If his divorce filing is to be believed, Elon Musk is broke. In recent weeks news surfaced that the near legendary entrepreneur and founder of Tesla Motors, the buzzworthy electric car company that plans a $178 million IPO, had, in his words, "run out of cash."
Musk certainly had a great deal of lucre to lose: he was one of a handful of PayPal founders who used their newfound cash to start companies like SpaceX, a commercial space company, which had a recent test launch that was attended by President Obama, and SolarCity, a solar panel financing venture.
But, as VentureBeat noted in May, Musk's pending divorce from novelist Justine Musk has shed some unflattering light on his finances. Living on $200,000 month cobbled together in loans from friends, Musk says he's not able to scrounge up a regular flow of cash.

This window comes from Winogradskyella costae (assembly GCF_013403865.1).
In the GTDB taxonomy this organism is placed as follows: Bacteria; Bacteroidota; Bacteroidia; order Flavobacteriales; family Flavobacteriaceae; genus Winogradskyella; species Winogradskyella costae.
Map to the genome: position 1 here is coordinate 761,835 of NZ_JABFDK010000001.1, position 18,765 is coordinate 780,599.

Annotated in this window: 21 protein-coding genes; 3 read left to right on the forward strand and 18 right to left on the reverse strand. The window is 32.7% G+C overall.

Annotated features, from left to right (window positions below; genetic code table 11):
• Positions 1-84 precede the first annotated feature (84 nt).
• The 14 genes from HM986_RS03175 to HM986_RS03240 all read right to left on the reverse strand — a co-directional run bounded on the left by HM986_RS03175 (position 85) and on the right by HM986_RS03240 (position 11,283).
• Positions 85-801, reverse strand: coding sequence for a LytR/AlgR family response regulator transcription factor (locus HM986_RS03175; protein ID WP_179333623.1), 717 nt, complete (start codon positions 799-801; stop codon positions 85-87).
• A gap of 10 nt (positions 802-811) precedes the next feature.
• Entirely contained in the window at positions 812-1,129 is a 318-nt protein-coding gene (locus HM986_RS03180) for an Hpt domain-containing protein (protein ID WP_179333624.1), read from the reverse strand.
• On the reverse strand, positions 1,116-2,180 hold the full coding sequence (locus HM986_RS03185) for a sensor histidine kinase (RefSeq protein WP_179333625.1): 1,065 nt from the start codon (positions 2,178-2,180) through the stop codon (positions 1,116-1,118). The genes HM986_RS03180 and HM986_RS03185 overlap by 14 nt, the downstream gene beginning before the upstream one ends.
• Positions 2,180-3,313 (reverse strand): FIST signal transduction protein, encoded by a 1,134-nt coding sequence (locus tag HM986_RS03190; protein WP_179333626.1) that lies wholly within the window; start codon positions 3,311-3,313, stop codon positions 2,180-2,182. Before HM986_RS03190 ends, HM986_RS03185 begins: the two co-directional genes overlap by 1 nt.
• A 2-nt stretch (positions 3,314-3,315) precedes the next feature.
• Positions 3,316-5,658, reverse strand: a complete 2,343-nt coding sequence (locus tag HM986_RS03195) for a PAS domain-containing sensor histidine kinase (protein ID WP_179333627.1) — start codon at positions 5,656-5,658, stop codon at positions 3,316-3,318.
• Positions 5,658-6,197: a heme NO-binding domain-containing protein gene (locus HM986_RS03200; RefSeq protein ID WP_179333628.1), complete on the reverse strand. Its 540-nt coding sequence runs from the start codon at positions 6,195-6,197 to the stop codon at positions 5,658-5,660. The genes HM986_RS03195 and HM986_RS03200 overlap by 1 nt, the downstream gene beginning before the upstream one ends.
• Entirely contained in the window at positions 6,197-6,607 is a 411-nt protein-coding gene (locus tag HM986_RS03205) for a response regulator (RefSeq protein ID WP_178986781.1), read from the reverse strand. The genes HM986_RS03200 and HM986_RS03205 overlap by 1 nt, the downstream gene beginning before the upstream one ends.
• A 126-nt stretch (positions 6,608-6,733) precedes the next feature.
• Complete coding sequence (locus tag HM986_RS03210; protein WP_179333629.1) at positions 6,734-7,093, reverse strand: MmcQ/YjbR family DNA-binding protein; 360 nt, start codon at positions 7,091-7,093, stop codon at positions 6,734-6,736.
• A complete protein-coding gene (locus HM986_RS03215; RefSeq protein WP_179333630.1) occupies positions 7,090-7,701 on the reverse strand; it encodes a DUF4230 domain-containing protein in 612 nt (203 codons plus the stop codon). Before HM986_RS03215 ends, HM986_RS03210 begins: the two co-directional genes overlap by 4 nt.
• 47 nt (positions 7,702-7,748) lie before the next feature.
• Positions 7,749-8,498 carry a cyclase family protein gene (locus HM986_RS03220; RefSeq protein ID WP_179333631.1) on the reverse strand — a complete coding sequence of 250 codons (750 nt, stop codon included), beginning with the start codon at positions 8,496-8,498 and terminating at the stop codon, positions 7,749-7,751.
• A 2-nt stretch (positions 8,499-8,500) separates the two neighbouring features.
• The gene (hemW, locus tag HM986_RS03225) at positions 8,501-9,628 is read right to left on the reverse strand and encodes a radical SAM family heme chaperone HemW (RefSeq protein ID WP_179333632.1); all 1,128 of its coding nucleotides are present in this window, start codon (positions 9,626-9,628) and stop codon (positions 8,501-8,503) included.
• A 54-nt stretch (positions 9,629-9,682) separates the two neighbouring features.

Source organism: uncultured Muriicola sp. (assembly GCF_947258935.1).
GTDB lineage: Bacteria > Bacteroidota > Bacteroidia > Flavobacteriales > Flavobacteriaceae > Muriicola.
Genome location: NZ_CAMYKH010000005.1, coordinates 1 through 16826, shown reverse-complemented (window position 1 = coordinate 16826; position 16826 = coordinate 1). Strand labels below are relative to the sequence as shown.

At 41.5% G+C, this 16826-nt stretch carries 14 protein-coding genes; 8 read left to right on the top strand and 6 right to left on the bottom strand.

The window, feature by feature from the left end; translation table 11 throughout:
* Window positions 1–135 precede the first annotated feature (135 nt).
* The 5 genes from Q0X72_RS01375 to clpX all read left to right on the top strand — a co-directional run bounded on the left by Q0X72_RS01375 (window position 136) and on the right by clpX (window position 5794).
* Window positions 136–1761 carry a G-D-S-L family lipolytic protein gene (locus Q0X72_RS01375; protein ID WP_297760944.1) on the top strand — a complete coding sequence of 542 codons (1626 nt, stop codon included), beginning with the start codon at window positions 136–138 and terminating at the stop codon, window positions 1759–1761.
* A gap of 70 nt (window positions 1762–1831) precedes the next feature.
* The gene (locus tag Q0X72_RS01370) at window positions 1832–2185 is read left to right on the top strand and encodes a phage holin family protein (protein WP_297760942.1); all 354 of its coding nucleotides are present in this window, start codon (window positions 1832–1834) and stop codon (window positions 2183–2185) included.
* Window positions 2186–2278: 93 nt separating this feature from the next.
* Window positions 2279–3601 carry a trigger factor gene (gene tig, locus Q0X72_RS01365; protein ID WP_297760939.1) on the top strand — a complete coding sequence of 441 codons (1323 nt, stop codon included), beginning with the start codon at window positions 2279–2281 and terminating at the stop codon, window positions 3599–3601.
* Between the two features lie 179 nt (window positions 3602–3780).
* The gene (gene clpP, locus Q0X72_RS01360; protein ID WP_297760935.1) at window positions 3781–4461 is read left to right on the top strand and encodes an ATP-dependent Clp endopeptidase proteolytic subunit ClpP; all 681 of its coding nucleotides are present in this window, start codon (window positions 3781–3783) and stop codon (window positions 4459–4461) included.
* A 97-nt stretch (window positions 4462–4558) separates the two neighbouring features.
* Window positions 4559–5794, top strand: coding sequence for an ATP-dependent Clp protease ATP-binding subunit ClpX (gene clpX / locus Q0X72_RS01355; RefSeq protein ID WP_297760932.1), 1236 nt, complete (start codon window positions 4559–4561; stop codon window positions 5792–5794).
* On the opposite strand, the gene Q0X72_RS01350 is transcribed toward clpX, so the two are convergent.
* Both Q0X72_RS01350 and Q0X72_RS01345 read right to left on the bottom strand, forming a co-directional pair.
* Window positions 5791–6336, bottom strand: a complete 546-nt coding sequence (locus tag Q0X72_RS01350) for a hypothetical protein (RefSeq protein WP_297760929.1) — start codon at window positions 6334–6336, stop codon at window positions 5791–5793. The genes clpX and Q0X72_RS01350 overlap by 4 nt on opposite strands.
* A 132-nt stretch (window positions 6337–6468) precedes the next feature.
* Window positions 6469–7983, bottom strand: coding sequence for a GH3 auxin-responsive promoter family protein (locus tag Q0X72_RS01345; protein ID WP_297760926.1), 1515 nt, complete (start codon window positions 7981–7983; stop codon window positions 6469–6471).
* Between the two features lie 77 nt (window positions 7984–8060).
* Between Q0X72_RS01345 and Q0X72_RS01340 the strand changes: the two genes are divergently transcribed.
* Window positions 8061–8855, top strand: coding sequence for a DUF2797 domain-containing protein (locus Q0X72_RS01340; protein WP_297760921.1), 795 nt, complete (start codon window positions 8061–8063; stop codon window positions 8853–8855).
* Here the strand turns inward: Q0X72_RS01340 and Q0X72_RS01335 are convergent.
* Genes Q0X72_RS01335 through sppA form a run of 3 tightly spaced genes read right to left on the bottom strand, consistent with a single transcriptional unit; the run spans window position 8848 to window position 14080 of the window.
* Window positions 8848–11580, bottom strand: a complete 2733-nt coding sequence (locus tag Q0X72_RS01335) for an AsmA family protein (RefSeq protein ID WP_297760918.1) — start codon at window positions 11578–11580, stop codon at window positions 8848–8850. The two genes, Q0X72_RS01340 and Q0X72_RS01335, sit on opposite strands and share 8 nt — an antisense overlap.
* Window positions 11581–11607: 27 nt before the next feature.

Mr. Musk's personal fortune is not just a matter of pride. A business is hanging in the balance. Tesla's loan from the Energy Department requires Mr. Musk to hold at least 65 percent of Tesla. If he cashed out early, that loan would technically go into default.
Sorkin notes that, in regulatory, filings Tesla has said that Musk's divorce won't hurt its bottom line and that Musk won't have to sell off his shares. As Tesla heads to its IPO, it's likely that Musk will continue to find someone to lend to him. After all, Justine Musk, acknowledging Elon's cash problems, still referred to him as a "billionaire." And Musk himself tells Sorkin, that he may be low on liquidity, but his "assets are huge."
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